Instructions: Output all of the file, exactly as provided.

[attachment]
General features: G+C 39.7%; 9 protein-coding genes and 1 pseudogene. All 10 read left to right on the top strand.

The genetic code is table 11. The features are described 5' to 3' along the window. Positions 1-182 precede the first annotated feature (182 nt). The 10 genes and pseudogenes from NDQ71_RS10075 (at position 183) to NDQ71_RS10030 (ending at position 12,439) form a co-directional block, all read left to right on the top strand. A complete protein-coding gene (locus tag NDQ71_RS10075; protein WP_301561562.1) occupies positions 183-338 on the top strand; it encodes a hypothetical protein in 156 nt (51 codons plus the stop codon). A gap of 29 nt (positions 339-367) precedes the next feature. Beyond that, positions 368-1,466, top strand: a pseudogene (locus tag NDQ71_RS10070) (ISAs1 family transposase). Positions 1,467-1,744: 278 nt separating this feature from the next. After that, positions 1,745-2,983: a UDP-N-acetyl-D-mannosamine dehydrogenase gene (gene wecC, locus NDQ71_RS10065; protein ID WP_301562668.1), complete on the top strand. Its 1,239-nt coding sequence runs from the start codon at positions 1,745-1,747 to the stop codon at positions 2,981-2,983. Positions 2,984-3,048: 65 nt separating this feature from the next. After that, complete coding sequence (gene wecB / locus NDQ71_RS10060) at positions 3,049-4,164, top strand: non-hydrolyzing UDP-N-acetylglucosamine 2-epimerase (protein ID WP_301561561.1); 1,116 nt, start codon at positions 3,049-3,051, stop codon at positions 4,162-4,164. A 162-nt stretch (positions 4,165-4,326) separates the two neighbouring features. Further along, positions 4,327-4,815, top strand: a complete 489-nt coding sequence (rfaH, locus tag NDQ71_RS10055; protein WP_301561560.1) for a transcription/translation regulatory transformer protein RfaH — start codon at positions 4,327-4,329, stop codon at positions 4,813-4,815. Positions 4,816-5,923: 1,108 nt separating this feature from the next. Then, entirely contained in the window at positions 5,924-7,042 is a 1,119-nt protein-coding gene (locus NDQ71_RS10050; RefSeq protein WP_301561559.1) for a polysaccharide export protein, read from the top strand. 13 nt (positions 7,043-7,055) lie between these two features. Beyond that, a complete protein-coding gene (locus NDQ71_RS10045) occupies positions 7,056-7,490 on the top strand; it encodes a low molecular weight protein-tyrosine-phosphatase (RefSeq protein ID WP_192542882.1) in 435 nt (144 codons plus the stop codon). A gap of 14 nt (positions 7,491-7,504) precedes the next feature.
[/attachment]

General features: G+C 39.7%; 9 protein-coding genes and 1 pseudogene. All 10 read left to right on the top strand.

The genetic code is table 11. The features are described 5' to 3' along the window. Positions 1-182 precede the first annotated feature (182 nt). The 10 genes and pseudogenes from NDQ71_RS10075 (at position 183) to NDQ71_RS10030 (ending at position 12,439) form a co-directional block, all read left to right on the top strand. A complete protein-coding gene (locus tag NDQ71_RS10075; protein WP_301561562.1) occupies positions 183-338 on the top strand; it encodes a hypothetical protein in 156 nt (51 codons plus the stop codon). A gap of 29 nt (positions 339-367) precedes the next feature. Beyond that, positions 368-1,466, top strand: a pseudogene (locus tag NDQ71_RS10070) (ISAs1 family transposase). Positions 1,467-1,744: 278 nt separating this feature from the next. After that, positions 1,745-2,983: a UDP-N-acetyl-D-mannosamine dehydrogenase gene (gene wecC, locus NDQ71_RS10065; protein ID WP_301562668.1), complete on the top strand. Its 1,239-nt coding sequence runs from the start codon at positions 1,745-1,747 to the stop codon at positions 2,981-2,983. Positions 2,984-3,048: 65 nt separating this feature from the next. After that, complete coding sequence (gene wecB / locus NDQ71_RS10060) at positions 3,049-4,164, top strand: non-hydrolyzing UDP-N-acetylglucosamine 2-epimerase (protein ID WP_301561561.1); 1,116 nt, start codon at positions 3,049-3,051, stop codon at positions 4,162-4,164. A 162-nt stretch (positions 4,165-4,326) separates the two neighbouring features. Further along, positions 4,327-4,815, top strand: a complete 489-nt coding sequence (rfaH, locus tag NDQ71_RS10055; protein WP_301561560.1) for a transcription/translation regulatory transformer protein RfaH — start codon at positions 4,327-4,329, stop codon at positions 4,813-4,815. Positions 4,816-5,923: 1,108 nt separating this feature from the next. Then, entirely contained in the window at positions 5,924-7,042 is a 1,119-nt protein-coding gene (locus NDQ71_RS10050; RefSeq protein WP_301561559.1) for a polysaccharide export protein, read from the top strand. 13 nt (positions 7,043-7,055) lie between these two features. Beyond that, a complete protein-coding gene (locus NDQ71_RS10045) occupies positions 7,056-7,490 on the top strand; it encodes a low molecular weight protein-tyrosine-phosphatase (RefSeq protein ID WP_192542882.1) in 435 nt (144 codons plus the stop codon). A gap of 14 nt (positions 7,491-7,504) precedes the next feature.